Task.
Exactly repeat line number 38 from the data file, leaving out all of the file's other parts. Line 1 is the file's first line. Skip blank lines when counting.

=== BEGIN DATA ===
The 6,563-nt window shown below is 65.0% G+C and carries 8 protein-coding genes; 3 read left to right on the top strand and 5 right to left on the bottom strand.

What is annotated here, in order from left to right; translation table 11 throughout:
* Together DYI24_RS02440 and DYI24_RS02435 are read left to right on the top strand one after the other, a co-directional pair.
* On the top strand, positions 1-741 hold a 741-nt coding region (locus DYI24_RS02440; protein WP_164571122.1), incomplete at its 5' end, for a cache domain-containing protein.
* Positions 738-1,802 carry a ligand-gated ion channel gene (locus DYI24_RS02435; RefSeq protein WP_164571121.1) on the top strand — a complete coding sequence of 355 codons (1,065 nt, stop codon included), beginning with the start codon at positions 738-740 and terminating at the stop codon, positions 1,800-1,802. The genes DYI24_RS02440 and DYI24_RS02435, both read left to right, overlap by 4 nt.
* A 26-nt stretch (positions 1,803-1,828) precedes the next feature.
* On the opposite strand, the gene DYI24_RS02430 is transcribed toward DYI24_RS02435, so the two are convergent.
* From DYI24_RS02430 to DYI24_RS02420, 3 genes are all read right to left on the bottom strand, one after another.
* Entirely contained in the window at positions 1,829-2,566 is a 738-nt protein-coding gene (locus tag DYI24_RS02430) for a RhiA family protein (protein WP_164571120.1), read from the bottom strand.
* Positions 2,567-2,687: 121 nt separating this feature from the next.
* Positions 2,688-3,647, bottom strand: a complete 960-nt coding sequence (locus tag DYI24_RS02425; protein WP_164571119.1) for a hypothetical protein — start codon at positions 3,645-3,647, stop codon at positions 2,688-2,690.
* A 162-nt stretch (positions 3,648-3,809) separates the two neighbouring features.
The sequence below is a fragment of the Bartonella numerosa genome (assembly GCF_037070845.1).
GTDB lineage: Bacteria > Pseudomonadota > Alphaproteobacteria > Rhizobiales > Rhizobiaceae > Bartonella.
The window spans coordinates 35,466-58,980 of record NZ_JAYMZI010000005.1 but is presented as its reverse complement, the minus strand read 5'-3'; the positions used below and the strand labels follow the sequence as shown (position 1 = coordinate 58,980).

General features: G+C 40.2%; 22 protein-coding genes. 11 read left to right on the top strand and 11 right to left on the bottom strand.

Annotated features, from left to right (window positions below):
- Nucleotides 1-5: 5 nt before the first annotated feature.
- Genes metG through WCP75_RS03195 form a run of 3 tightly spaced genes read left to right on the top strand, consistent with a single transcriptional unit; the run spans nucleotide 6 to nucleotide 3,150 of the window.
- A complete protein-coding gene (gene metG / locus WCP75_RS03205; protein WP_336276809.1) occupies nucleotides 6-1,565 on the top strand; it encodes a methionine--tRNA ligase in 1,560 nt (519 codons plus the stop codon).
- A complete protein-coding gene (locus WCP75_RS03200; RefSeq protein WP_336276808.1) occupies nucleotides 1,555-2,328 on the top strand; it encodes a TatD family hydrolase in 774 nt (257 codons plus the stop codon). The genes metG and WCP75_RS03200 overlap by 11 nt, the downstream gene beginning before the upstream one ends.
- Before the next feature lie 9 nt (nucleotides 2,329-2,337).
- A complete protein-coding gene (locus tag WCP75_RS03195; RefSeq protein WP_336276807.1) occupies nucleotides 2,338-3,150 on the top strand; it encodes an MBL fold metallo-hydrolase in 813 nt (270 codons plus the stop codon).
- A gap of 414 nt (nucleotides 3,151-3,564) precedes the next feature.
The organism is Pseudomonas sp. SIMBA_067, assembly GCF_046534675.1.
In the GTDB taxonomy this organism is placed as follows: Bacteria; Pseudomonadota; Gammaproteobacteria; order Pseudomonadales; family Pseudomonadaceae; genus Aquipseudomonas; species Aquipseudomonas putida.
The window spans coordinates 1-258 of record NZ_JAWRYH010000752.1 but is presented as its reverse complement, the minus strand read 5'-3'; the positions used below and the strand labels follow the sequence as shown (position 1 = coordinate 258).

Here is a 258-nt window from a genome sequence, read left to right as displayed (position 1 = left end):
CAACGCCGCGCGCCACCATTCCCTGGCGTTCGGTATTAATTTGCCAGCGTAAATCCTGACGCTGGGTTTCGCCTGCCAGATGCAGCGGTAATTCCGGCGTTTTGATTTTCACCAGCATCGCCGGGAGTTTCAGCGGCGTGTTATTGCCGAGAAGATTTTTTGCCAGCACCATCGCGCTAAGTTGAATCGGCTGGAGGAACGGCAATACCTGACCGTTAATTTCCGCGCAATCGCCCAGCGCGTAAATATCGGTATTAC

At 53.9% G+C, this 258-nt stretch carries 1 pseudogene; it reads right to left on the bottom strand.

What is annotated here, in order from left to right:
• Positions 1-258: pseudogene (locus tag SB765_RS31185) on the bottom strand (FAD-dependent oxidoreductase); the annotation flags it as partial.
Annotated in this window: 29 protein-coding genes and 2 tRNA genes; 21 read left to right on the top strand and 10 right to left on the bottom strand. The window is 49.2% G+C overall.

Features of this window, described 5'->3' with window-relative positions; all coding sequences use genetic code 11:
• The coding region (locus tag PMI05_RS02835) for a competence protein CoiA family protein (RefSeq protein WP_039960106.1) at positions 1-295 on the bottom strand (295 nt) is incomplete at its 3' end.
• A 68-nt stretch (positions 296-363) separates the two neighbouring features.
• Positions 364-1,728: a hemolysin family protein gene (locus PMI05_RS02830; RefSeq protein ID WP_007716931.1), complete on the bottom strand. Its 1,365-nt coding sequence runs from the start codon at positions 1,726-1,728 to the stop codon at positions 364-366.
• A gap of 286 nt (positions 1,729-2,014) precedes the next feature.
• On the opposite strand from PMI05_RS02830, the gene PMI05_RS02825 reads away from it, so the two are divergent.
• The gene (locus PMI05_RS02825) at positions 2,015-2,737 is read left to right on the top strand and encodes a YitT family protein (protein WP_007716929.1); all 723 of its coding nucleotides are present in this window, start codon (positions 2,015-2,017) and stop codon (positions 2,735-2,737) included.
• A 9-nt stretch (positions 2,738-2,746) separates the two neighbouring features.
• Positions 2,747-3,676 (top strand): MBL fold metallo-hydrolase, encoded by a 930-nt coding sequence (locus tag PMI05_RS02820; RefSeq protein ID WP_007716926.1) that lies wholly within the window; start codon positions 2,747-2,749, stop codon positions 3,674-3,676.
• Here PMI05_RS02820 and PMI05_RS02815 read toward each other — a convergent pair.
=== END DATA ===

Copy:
• A gap of 286 nt (positions 1,729-2,014) precedes the next feature.